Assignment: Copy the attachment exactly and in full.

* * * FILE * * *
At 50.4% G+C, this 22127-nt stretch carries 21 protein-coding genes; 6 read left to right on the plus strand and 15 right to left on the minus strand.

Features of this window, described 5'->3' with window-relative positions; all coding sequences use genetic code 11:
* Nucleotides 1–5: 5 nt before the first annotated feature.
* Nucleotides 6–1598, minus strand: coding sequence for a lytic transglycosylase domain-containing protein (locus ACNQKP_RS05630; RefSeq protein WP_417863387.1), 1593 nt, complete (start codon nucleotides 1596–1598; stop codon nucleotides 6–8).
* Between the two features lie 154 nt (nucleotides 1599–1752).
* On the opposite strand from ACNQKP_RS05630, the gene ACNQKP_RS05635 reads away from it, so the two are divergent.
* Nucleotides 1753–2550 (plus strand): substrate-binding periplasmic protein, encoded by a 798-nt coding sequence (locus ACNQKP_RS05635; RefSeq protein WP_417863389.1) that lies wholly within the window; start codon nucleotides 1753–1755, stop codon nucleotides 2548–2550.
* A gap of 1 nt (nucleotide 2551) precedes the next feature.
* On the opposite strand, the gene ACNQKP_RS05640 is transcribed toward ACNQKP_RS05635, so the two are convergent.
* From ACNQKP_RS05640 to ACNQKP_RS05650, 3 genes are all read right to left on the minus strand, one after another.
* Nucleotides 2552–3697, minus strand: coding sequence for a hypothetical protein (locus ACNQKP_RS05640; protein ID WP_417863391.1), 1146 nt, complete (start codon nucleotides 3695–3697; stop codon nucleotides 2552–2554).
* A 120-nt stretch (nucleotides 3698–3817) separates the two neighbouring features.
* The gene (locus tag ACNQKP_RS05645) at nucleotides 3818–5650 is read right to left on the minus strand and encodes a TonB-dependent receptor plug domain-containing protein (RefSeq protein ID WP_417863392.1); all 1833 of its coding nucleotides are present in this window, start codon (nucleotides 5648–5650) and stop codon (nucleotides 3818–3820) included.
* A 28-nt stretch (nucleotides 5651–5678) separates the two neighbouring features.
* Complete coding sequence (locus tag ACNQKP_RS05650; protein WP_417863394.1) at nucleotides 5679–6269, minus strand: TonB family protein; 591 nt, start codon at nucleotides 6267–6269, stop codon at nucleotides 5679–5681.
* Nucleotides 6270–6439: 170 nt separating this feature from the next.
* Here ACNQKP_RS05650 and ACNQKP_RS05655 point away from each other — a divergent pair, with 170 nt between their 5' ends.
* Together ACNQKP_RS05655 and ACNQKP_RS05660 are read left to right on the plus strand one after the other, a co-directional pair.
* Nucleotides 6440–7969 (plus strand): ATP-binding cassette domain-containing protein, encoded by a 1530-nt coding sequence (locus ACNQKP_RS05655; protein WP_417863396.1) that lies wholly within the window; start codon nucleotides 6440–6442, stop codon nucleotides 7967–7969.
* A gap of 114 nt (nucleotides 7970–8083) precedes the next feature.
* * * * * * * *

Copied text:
At 50.4% G+C, this 22127-nt stretch carries 21 protein-coding genes; 6 read left to right on the plus strand and 15 right to left on the minus strand.

Features of this window, described 5'->3' with window-relative positions; all coding sequences use genetic code 11:
* Nucleotides 1–5: 5 nt before the first annotated feature.
* Nucleotides 6–1598, minus strand: coding sequence for a lytic transglycosylase domain-containing protein (locus ACNQKP_RS05630; RefSeq protein WP_417863387.1), 1593 nt, complete (start codon nucleotides 1596–1598; stop codon nucleotides 6–8).
* Between the two features lie 154 nt (nucleotides 1599–1752).
* On the opposite strand from ACNQKP_RS05630, the gene ACNQKP_RS05635 reads away from it, so the two are divergent.
* Nucleotides 1753–2550 (plus strand): substrate-binding periplasmic protein, encoded by a 798-nt coding sequence (locus ACNQKP_RS05635; RefSeq protein WP_417863389.1) that lies wholly within the window; start codon nucleotides 1753–1755, stop codon nucleotides 2548–2550.
* A gap of 1 nt (nucleotide 2551) precedes the next feature.
* On the opposite strand, the gene ACNQKP_RS05640 is transcribed toward ACNQKP_RS05635, so the two are convergent.
* From ACNQKP_RS05640 to ACNQKP_RS05650, 3 genes are all read right to left on the minus strand, one after another.
* Nucleotides 2552–3697, minus strand: coding sequence for a hypothetical protein (locus ACNQKP_RS05640; protein ID WP_417863391.1), 1146 nt, complete (start codon nucleotides 3695–3697; stop codon nucleotides 2552–2554).
* A 120-nt stretch (nucleotides 3698–3817) separates the two neighbouring features.
* The gene (locus tag ACNQKP_RS05645) at nucleotides 3818–5650 is read right to left on the minus strand and encodes a TonB-dependent receptor plug domain-containing protein (RefSeq protein ID WP_417863392.1); all 1833 of its coding nucleotides are present in this window, start codon (nucleotides 5648–5650) and stop codon (nucleotides 3818–3820) included.
* A 28-nt stretch (nucleotides 5651–5678) separates the two neighbouring features.
* Complete coding sequence (locus tag ACNQKP_RS05650; protein WP_417863394.1) at nucleotides 5679–6269, minus strand: TonB family protein; 591 nt, start codon at nucleotides 6267–6269, stop codon at nucleotides 5679–5681.
* Nucleotides 6270–6439: 170 nt separating this feature from the next.
* Here ACNQKP_RS05650 and ACNQKP_RS05655 point away from each other — a divergent pair, with 170 nt between their 5' ends.
* Together ACNQKP_RS05655 and ACNQKP_RS05660 are read left to right on the plus strand one after the other, a co-directional pair.
* Nucleotides 6440–7969 (plus strand): ATP-binding cassette domain-containing protein, encoded by a 1530-nt coding sequence (locus ACNQKP_RS05655; protein WP_417863396.1) that lies wholly within the window; start codon nucleotides 6440–6442, stop codon nucleotides 7967–7969.
* A gap of 114 nt (nucleotides 7970–8083) precedes the next feature.